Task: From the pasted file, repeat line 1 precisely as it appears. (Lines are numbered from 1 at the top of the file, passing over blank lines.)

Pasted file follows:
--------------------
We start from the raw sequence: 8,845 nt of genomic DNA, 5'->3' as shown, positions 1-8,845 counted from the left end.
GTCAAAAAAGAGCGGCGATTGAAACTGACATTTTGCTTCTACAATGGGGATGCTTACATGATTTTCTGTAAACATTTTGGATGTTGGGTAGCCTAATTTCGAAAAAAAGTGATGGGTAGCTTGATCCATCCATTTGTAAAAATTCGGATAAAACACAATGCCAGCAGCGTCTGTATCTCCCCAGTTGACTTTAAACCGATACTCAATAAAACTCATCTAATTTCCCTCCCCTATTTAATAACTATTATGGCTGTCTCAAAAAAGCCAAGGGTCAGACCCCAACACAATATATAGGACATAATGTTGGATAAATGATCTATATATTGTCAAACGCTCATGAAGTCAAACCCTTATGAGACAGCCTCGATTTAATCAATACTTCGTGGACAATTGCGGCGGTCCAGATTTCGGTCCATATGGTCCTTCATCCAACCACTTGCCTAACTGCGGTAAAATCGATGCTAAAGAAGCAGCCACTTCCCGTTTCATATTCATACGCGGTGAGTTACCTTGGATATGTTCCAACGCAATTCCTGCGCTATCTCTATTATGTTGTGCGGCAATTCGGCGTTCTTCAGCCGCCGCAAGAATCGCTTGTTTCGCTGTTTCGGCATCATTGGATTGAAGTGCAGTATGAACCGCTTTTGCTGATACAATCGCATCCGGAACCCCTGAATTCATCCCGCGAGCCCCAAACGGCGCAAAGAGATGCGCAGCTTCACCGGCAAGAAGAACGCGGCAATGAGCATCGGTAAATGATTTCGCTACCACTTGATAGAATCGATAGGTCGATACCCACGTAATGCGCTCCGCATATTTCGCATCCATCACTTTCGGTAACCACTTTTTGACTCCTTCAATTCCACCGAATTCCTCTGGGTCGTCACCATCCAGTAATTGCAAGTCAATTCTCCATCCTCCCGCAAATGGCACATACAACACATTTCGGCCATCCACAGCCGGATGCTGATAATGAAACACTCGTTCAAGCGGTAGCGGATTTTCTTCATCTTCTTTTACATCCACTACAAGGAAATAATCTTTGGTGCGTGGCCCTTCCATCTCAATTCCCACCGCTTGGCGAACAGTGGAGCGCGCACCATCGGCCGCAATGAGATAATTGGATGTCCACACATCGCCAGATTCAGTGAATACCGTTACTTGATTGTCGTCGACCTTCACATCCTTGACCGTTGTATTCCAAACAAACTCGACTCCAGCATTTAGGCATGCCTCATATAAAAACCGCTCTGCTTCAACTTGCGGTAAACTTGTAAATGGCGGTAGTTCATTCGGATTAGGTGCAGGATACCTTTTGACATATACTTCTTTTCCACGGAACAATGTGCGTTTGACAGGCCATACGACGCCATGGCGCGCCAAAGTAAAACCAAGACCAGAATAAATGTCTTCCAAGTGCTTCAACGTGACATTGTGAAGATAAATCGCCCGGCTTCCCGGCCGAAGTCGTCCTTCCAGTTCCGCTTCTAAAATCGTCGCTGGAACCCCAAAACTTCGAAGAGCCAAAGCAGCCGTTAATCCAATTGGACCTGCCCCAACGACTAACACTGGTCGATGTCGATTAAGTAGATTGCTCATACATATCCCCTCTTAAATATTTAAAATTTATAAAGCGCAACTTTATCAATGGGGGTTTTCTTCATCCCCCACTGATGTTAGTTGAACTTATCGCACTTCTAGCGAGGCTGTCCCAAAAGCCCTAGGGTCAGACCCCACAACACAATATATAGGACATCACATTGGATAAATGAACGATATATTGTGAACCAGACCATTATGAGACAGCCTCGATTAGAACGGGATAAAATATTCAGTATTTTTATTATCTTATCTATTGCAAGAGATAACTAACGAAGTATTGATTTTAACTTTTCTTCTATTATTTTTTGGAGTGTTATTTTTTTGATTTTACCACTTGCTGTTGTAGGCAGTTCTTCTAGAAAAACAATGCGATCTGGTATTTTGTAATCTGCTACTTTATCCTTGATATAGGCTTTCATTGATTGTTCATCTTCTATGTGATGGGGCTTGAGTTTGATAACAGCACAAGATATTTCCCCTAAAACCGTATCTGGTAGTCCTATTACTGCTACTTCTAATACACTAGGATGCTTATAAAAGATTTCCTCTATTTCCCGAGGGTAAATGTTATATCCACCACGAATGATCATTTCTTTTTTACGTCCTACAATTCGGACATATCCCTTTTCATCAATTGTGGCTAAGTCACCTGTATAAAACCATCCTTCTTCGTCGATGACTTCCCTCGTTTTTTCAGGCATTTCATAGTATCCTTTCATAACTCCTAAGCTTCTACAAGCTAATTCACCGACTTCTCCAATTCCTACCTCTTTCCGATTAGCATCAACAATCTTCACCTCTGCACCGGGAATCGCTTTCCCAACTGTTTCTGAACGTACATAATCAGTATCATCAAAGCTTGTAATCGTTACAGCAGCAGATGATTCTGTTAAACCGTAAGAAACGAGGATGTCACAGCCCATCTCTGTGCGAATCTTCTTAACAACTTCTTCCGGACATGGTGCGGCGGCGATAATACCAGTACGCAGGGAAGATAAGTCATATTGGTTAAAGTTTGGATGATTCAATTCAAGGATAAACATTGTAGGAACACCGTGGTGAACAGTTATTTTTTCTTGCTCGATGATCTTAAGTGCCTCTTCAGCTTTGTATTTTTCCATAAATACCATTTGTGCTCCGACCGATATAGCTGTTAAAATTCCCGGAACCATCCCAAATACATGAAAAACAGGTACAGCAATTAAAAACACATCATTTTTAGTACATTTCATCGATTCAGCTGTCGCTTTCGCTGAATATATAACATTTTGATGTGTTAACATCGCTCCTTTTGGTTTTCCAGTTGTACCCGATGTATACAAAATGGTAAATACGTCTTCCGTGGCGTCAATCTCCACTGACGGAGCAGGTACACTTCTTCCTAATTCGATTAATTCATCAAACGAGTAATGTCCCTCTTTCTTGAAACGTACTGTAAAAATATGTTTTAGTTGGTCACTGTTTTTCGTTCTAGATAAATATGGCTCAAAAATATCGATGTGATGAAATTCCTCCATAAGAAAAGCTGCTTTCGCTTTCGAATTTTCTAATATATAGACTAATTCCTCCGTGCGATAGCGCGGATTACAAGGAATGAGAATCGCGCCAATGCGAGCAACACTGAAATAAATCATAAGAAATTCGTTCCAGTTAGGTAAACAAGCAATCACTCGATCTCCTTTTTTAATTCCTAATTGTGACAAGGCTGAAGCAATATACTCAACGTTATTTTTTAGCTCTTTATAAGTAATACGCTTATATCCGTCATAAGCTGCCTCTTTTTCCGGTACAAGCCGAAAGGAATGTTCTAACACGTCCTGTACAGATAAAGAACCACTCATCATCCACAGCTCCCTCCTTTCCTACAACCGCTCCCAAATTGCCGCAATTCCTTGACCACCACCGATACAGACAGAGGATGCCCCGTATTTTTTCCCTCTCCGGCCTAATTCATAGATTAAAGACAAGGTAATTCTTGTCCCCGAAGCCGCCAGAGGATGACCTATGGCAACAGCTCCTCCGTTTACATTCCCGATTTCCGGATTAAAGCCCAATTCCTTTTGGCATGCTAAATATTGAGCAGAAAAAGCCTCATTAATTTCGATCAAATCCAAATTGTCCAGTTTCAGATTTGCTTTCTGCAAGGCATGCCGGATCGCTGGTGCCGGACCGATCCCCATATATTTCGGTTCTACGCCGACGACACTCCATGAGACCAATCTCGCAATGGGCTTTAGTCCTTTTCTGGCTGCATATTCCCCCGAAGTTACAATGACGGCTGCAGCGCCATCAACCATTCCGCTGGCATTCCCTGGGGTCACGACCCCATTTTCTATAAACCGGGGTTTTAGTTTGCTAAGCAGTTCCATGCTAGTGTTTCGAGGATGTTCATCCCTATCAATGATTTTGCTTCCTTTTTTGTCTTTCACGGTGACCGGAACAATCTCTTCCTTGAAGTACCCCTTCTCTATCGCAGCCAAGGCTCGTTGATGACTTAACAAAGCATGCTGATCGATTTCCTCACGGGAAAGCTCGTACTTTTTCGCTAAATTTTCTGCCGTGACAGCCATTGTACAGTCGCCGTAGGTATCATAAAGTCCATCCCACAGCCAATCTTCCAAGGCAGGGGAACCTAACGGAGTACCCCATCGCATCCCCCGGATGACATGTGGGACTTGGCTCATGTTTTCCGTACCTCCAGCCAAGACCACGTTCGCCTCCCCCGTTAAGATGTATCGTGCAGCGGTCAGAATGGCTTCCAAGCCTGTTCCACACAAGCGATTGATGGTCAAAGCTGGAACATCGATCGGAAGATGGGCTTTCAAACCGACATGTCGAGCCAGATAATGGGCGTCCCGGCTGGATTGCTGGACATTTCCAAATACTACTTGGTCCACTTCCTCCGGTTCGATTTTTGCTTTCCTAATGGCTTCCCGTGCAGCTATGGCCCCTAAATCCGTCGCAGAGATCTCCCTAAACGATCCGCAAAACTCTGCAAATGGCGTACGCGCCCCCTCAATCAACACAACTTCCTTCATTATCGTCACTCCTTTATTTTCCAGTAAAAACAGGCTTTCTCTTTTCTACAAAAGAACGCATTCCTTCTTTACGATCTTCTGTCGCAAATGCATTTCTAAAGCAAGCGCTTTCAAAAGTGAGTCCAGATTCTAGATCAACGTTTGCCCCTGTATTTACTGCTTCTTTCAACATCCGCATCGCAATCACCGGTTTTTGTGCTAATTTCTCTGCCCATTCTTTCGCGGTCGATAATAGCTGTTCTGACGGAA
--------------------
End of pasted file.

We start from the raw sequence: 8,845 nt of genomic DNA, 5'->3' as shown, positions 1-8,845 counted from the left end.